Asian stocks falter as global growth fears temper tech boost By Reuters

© Reuters. FILE PHOTO: Security guard with a face mask walks past the Bund Financial Bull Statue on the Bund in Shanghai

By Andrew Galbraith and Suzanne Barlyn

(Reuters) – Asian stocks fluctuated in a troubled session on Friday as miserable US economic data and rising global COVID-19 cases weighed on sentiment despite strong US tech gains and signs of a recovery in manufacturing in China and Japan .

The US dollar was also set for the worst month in ten years as the Fed will maintain its ultra-loose monetary policy for years to come.

US GDP plummeted in the second quarter at an annual rate of 32.9%, the lowest decline in existence, while unemployment claims rose last week, which contributed to signs of a slowdown in the economic recovery.

These numbers overshadowed positive production data from China and Japan. China's official PMI (Purchasing Manager & # 39; s Index) data showed factory activity grew faster for five consecutive months in July and resisted expectations of a slowdown, while Japan's industrial output fell four months in June.

"We are seeing some tentative signs of an improvement in global trade flows as economies reopen, but the overhang from recessive conditions in developed countries and rising infection rates are currently a focus for investors," said Ryan Felsman, senior economist at CommSec in Sydney.

After the surge in early trading, MSCI's broadest index of Asian stocks outside of Japan fell late in the morning. It was last down 0.22%.

Australian stocks () fell 1.85% during the month and Seoul's Kospi () fell 0.2%. Japanese Nikkei () fell 1.87% as a stronger yen weighed on exporters.

Chinese blue chips () recently fell 0.29% in a choppy session.

But futures firmly pointed to a positive opening on Wall Street on Friday after Apple (O :), Amazon (O :), Facebook (O 🙂 and Alphabet (O 🙂 reported quarterly earnings for the first time on the same day. All Wall Street estimates.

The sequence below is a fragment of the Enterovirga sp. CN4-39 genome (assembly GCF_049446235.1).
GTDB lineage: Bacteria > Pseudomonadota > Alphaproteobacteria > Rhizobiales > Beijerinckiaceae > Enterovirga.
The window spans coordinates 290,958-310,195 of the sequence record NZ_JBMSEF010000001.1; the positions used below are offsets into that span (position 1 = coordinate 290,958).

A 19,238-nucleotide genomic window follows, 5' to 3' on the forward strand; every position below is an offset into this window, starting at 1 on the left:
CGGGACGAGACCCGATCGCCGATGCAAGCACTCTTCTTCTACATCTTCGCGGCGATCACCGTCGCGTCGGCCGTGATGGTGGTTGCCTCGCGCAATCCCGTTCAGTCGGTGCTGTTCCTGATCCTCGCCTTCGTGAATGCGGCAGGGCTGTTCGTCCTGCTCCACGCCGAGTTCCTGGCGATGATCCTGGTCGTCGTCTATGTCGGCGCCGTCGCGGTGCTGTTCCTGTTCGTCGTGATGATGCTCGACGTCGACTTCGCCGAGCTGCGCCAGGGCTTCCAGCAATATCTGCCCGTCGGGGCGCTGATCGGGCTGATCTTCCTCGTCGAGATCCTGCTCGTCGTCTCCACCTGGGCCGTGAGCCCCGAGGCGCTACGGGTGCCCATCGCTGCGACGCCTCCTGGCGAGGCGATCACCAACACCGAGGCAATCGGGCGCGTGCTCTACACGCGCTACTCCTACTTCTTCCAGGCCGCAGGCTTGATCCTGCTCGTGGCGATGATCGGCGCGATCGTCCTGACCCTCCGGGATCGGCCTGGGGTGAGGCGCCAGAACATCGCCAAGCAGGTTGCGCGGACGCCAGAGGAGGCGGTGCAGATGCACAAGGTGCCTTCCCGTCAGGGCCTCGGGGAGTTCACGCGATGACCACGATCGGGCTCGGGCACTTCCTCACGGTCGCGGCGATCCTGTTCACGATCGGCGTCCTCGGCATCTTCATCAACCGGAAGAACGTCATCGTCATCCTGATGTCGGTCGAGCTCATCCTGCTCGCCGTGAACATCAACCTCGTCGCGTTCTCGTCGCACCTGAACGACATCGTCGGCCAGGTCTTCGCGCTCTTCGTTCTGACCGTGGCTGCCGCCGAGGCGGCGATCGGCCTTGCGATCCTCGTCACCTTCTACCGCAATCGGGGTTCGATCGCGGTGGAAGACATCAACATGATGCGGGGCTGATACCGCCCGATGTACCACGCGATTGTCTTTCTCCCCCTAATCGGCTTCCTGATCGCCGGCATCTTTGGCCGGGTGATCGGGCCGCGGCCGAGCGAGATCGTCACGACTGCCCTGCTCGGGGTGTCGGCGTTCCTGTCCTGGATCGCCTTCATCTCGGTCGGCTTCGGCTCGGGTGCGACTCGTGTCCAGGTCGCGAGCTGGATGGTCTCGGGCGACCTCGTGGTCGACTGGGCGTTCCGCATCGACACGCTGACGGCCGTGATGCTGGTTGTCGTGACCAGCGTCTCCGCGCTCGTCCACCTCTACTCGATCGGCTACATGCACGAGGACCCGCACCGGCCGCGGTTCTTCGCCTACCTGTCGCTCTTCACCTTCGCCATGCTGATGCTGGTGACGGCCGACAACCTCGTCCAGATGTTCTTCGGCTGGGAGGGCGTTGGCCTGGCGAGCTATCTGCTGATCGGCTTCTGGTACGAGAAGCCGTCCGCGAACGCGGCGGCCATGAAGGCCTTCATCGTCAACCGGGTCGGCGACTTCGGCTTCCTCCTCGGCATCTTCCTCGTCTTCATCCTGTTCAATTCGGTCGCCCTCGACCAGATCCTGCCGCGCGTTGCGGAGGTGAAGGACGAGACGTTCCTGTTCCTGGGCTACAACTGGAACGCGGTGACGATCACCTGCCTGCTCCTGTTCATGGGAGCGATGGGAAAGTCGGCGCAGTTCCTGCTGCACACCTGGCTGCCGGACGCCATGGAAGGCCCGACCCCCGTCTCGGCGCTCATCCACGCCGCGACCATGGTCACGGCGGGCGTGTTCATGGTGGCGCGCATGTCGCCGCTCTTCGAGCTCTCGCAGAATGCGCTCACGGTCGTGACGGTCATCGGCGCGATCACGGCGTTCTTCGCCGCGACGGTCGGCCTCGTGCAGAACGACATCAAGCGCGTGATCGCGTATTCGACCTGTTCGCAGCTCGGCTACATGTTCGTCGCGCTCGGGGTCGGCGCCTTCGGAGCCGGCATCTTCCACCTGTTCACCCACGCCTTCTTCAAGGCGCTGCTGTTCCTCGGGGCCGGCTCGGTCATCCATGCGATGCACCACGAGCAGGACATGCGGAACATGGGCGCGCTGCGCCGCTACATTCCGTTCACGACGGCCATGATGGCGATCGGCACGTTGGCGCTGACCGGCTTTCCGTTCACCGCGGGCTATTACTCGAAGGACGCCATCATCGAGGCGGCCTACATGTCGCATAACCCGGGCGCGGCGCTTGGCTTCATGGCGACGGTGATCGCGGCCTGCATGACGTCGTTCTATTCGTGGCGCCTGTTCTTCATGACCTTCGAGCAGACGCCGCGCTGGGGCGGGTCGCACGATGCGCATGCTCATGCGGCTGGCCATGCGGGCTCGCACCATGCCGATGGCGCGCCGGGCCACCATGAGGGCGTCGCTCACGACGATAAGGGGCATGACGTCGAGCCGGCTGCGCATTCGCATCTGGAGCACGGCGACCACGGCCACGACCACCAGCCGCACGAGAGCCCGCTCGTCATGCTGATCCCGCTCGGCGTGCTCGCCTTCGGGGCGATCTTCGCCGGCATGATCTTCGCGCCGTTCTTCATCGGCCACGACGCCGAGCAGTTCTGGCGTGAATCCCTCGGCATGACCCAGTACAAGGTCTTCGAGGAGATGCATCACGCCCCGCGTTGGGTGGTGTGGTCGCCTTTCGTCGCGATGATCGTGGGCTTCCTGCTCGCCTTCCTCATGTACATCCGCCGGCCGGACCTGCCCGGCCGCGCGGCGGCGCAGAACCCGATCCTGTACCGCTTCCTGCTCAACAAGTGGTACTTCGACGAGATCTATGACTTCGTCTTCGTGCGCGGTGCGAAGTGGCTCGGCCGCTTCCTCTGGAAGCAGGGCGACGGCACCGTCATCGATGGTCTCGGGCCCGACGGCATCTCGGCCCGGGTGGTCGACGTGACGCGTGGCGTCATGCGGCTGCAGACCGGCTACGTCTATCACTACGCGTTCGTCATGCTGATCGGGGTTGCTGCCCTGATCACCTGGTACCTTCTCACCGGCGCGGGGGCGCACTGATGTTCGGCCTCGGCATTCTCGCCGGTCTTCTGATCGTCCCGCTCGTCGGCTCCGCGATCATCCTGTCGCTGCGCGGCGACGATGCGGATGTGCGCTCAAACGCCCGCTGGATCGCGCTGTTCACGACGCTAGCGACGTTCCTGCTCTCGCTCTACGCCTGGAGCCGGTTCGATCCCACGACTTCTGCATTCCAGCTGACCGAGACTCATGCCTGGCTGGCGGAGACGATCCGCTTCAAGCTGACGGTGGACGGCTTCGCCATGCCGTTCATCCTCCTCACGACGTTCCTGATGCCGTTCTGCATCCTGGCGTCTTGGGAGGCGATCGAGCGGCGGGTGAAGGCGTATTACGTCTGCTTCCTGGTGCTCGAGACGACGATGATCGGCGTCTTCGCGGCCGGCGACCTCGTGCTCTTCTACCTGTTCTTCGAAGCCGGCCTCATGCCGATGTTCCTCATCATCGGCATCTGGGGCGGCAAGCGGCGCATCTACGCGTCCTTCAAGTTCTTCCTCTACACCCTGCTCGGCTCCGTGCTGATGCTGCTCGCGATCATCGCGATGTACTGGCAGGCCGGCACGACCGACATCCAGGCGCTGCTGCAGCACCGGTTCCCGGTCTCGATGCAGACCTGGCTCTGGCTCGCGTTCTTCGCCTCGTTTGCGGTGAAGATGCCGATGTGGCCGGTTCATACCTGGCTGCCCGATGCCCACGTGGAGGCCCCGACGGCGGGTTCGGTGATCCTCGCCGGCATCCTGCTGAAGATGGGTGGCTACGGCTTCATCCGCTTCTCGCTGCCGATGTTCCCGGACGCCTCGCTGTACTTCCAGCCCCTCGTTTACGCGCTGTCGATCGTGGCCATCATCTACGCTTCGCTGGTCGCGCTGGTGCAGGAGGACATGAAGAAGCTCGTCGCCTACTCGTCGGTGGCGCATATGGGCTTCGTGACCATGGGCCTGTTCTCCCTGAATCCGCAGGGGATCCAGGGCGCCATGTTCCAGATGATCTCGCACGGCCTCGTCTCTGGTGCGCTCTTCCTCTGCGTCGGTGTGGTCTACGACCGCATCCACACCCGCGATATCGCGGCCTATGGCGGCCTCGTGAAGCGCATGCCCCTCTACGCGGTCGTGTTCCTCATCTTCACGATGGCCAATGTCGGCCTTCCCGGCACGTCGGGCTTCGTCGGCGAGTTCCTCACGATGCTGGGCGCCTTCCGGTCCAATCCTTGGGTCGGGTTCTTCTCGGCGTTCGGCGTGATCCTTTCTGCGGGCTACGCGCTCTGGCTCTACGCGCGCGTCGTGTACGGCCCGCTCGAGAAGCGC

"Everyone has turned off the lights on their winning numbers," said Ray Attrill, strategist at the National Australia Bank. "It looks like it's going to be a pretty risky run into the weekend."

The E-mini futures for the S & P 500 rose 0.38%.

"Stay-at-home" winners, given that millions of Americans have been instructed indoors to contain the COVID-19 pandemic. The stocks of the largest US technology companies have reached record highs in the past few months as the coronavirus pandemic has brought the economy into the sharpest decline since the Great Depression.

US stock markets, oil prices and the dollar weakened Thursday as the new data highlighted the deep economic effects of the corona virus and US President Donald Trump raised the possibility of a delay in the November election.

On Wall Street, the Dow Jones Industrial Average () fell 225.92 points or 0.85% to 26,313.65, the S&P 500 () lost 12.22 points or 0.38% to 3,246.22 and the Nasdaq Composite () rose 44.87 points, or 0.43%, to 10,587.81.

On the foreign exchange market, the dollar fell 0.39% against the yen to 104.31, while the euro rose 0.4% and bought USD 1.1889.

The greenback remains on track for the worst month in ten years, falling 0.12% to 92.679.

Crude recovered from an overnight slump, with the global benchmark rising 0.54% to 43.17 a barrel. added 0.3% to $ 40.04 a barrel.

Gold also rose higher, with {{68 | Spot Gogold was traded 0.48% higher at $ 1,968.84 an ounce, just below record highs.

The US benchmark returned 0.525% compared to a US closing price of 0.541% on Thursday. The two-year return was 0.1113% compared to a US closing price of 0.121%.

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